Buddhistdoor View: Reconciling the Fractured Self of Nationhood
In his 100th anniversary tribute to the millions lost in World War One, French president Emmanuel Macron made a distinction between patriotism and nationalism. He was mindful of the Western experience of nationalism in the 20th century, as well as resurgent bigotries and nativist populism in nation states around the world. Today, nationalism remains part and parcel of the discussion about nationhood and the citizenry.
Nationalism, framed as a negative view of other peoples and countries rather than mere patriotism (a positive view of one’s own country), could also be seen as laying the groundwork for dehumanization of the “other,” be it the “other” behind borders or oceans, or the “other” within.
For most of human history, political entities have been organized as multi-ethnic empires or kingdoms. In many of these diverse polities, what mattered for the commoner on the street was paying taxes (and ideological fealty) to the royal or imperial project. The Roman Empire was a classic case of this overlordship, with citizenship granted to Gauls, Britons, and Syrians alike as long as they proclaimed their loyalty not to a national identity, but to the “First Citizen”—the Roman imperator.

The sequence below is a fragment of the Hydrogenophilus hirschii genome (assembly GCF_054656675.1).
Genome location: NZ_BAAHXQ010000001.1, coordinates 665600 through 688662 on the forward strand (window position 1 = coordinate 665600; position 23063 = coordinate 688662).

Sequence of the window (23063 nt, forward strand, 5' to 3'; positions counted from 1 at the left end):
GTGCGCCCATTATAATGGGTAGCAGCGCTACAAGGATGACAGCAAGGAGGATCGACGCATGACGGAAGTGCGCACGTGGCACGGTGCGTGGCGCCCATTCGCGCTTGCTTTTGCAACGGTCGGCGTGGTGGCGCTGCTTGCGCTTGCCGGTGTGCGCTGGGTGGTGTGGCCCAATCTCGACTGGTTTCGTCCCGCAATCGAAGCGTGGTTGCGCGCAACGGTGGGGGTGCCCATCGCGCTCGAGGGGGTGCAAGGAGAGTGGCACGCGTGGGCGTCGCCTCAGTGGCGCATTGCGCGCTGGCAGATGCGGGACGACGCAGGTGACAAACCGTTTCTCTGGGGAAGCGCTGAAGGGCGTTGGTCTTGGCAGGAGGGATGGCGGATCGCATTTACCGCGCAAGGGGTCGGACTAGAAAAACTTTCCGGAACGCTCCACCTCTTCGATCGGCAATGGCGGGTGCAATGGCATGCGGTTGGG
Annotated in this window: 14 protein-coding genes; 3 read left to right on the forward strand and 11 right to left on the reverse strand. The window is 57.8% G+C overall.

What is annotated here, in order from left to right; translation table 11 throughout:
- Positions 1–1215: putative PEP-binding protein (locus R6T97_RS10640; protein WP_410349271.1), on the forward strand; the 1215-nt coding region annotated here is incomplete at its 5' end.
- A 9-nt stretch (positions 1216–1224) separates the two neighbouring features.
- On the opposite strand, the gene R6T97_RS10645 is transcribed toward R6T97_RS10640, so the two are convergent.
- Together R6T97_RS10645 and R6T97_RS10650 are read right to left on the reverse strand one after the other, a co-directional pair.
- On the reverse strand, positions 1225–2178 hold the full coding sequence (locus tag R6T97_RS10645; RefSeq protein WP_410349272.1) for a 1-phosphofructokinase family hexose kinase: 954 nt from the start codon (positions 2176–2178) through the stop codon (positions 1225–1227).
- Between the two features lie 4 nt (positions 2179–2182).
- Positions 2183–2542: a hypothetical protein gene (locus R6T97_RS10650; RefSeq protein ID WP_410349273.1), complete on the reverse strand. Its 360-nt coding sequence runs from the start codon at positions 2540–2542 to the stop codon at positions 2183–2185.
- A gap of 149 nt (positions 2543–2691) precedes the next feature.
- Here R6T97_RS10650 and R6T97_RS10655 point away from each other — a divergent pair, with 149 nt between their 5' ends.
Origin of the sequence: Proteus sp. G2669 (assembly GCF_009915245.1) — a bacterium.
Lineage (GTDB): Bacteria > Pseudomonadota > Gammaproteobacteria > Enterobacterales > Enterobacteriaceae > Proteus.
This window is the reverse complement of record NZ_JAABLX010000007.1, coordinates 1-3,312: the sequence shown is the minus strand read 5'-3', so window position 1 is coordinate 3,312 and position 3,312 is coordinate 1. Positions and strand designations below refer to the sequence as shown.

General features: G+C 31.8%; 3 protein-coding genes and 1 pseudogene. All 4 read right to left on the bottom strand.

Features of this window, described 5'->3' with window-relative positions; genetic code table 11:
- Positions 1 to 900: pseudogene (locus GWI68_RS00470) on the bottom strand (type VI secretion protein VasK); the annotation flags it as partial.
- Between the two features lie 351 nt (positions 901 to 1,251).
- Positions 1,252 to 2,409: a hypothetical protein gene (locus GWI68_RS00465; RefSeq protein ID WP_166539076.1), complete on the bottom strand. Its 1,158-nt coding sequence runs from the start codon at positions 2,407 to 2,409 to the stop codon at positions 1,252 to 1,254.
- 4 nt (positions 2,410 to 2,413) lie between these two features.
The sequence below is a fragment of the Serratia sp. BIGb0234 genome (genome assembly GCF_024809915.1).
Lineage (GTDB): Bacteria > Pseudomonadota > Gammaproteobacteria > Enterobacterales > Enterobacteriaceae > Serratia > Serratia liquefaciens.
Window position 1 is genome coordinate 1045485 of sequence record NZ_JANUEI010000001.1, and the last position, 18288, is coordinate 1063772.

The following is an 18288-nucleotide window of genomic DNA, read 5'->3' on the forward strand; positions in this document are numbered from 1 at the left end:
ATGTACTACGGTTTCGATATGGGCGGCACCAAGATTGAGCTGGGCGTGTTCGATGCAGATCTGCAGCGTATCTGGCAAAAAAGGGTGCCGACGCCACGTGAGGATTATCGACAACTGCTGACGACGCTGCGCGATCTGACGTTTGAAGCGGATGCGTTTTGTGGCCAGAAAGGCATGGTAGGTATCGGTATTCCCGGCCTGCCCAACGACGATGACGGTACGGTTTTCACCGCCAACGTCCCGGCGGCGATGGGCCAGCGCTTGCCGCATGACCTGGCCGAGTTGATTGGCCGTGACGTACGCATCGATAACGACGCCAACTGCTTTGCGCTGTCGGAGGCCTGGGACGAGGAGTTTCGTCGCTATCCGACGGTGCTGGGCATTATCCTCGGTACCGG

The abdication of the last Qing emperor in 1911 and China’s first experiment with a republic in 1912 was followed by Russia’s revolution in 1917. The dissolution of the Ottoman Empire in 1922 heralded the end of the Eurasian continental empires. The ideology of nationalism overtook formal imperialism as the main model for statehood and government. This led to nationalism playing a key role in the anti-colonial projects of Asian, African, and Latin American societies, but also had a darker side in aggravating the trends that led to two World Wars.
In the 21st century, few define themselves as subject of a sovereign, even if in nations such as the United Kingdom they might legally be such. However, everyone is a citizen of a sovereign state (while refugees and the stateless desperately want to be citizens). This new understanding of legal belonging and protections raises a new question: what happens when the very idea of citizenship itself, of who makes a nation, is in dispute?